“At thy right hand there are pleasures for evermore” (Ps. 16: 11)
The Basket Case Chronicles #127
“For the man is not of the woman; but the woman of the man. Neither was the man created for the woman; but the woman for man” (1 Cor. 11:8-9).
We will return in the next verses to the application, and to the symbolism manifested in and through head coverings. Those applications are various, but the reality being applied, the symbolism being expressed, is here.
What Paul says is that we can say that the woman is of the man in a way that we cannot say in reverse. We cannot say that the man is of the woman. We can say that the woman was created for the man, and we cannot say that the man was created for the woman. We live in a day that takes high offense at things like this, and so we have to be careful. We have to take care not to make it any more offensive than it is, and we must also take care not to back away from the apostle’s teaching in order to stay out of trouble. If we reject the apostle’s teaching here, the only honest response would be to find a religion other than Christianity.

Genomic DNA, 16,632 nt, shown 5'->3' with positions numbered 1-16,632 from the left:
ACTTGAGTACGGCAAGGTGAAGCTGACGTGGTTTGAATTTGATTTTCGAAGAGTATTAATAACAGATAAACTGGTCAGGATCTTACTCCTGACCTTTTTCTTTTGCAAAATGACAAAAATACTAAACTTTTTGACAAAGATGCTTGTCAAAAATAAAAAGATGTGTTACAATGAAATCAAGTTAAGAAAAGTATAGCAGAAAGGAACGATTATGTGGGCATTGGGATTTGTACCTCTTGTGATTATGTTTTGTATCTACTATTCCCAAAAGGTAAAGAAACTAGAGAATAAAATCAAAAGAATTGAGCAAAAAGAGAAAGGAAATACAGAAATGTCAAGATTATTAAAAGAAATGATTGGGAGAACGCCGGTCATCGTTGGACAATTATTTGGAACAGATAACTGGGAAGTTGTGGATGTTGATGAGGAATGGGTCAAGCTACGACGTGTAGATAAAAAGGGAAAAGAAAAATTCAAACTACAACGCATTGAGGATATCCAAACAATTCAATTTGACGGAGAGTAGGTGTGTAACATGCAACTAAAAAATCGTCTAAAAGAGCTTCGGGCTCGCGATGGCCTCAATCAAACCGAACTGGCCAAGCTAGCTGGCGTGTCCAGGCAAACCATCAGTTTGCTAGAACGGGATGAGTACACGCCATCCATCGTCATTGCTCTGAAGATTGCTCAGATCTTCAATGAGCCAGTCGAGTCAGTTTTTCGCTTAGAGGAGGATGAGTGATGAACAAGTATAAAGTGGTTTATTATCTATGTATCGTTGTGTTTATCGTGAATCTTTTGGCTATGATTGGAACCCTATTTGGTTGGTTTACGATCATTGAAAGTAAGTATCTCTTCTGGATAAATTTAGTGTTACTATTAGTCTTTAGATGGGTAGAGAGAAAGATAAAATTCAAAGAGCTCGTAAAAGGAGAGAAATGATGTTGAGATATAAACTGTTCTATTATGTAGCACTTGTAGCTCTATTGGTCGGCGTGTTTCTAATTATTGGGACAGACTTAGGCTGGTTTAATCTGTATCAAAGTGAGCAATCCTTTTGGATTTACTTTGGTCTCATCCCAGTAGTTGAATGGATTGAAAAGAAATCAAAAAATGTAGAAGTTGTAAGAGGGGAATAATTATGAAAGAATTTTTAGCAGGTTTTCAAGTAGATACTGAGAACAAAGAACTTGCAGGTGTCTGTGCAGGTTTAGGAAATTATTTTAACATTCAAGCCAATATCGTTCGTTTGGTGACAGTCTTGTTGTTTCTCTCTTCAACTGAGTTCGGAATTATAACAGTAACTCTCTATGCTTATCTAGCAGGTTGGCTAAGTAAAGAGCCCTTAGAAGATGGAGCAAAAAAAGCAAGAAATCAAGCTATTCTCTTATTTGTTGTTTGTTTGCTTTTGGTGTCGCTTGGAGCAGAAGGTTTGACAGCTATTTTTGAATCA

Paul teaches that the woman is oriented to the man differently than the man is oriented to the woman. There will be additional detail in subsequent verses, but here it says that she is “of” him, and in that same way, he is not “of” her. The man was created first, to tend the garden, and the woman was created second, to tend the gardener. She was created for him in a way that is not true concerning him and her.
This is a creational orientation. The fall and sin has disrupted it, and men must love their wives as Christ loved the church in order to keep their families from being disrupted by male selfishness. But orientation toward his creational task (his garden) is not male selfishness.
This fundamental orientation is very important—so important that we need continuing and ongoing cultural reminders of it. If we ditch those reminders, we must not be surprised when we start to lose the reality as well. Symbols matter. Liturgy matters.